MIAMI (Reuters) - Florida's new Tea Party-backed governor said on Tuesday he wants state workers for the first time to contribute to the state pension system to help plug a $3.5 billion gap in the next state budget.
Rick Scott, a Republican, said those contributions and other changes, such as putting new state workers into 401k-like plans instead of more costly traditional pensions, would save Florida $2.8 billion over two years. He wants state workers to contribute 5 percent of pay for pensions.
"We must bring Florida in line with the private sector and nearly every other state in the country by requiring government workers to contribute toward their own retirement," Scott said in a news release.
Florida's 572,000 state and local-government workers now see no paycheck deductions for a fixed-benefit pension program, which supports 319,000 retirees. Governments in the fourth most populous U.S. state now pay between 9 percent and 20 percent of each worker's salary for pensions.
Unlike some other big states wrestling with large pension obligations, such as Illinois and California, Florida's $125 billion pension fund is relatively strong financially and Florida's debt is top-rated by leading credit agencies.
But Florida's once-booming economy was hard hit by the 2007-2009 recession. It remains an epicenter of America's housing crisis and has a 12 percent unemployment rate compared with the national jobless rate of 9.4 percent.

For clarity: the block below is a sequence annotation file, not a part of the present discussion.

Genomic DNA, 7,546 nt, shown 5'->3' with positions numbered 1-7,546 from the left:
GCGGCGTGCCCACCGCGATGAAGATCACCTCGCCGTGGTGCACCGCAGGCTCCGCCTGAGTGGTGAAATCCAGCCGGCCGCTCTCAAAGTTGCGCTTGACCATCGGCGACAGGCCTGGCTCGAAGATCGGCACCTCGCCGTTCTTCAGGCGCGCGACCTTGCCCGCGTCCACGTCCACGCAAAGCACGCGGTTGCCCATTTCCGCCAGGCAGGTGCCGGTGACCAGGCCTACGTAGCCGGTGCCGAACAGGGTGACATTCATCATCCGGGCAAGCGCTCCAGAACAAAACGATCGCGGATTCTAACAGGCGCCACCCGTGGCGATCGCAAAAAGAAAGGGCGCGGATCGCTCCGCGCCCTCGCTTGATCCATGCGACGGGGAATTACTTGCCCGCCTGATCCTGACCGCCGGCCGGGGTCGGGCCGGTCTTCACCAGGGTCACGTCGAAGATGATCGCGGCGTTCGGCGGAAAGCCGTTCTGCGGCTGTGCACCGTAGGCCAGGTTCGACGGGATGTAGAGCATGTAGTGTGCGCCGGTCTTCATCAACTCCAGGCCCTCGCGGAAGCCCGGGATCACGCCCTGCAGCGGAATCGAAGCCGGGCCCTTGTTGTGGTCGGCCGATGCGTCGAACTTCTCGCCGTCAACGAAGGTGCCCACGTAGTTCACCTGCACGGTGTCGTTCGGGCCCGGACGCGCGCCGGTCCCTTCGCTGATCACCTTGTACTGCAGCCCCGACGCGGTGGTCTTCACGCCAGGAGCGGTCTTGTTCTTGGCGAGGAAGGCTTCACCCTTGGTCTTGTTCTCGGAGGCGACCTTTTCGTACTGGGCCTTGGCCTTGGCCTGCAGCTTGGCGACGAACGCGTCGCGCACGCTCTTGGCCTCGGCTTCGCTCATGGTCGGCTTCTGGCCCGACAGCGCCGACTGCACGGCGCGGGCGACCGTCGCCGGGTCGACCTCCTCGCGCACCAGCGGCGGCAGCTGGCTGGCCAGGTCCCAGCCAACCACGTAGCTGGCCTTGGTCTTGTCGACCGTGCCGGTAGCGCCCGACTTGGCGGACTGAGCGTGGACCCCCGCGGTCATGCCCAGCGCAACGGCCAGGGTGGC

The Republican mayor of Miami-Dade County, home to Miami and the state's most populous county, faces a recall vote on March 15 in part because of an increase in local property tax rates needed to address a $400 million budget deficit.
California's new governor, Democrat Jerry Brown, said on Monday he was open to changes in state workers pensions as a way to close that state's $25 billion budget deficit.
Scott is due to make his first budget proposal on Monday and the $75 billion plan is expected to include tax cuts. He said in a preview that he proposed eliminating cost-of-living increases for work done after July 1, 2011.
The governor recommended ending admissions to a state program that allows some workers to retire, defer pension payments with a guaranteed investment return, and continue working for the state for as many as eight additional years.
During the campaign and following his election in November, Scott repeatedly said that Florida's retirement system needed to be adapted to a modern marketplace in which employees take their retirement benefits with them when they change jobs.
Speaking to reporters in Tallahassee on Tuesday, Scott said the current pension system will become increasingly burdensome if no changes are made as baby boomers hit retirement age.
"If you have a plan in the private sector, you are generally participating, you're contributing," Scott said. "I think it's only fair that those who participate in the state pension plan contribute."
Florida lawmakers face a $3.5 billion budget gap going into the fiscal 2012 budget year starting on July 1 as increased healthcare cost and reductions in federal stimulus funds combine to put more pressure on them to cut costs. The legislature, which must approve changes to pensions, convenes on March 8.
Employee groups, including Florida's largest teachers union, are expected to fight the proposed pension changes.
Additional reporting by Michael Peltier in Tallahassee; editing by Mohammad Zargham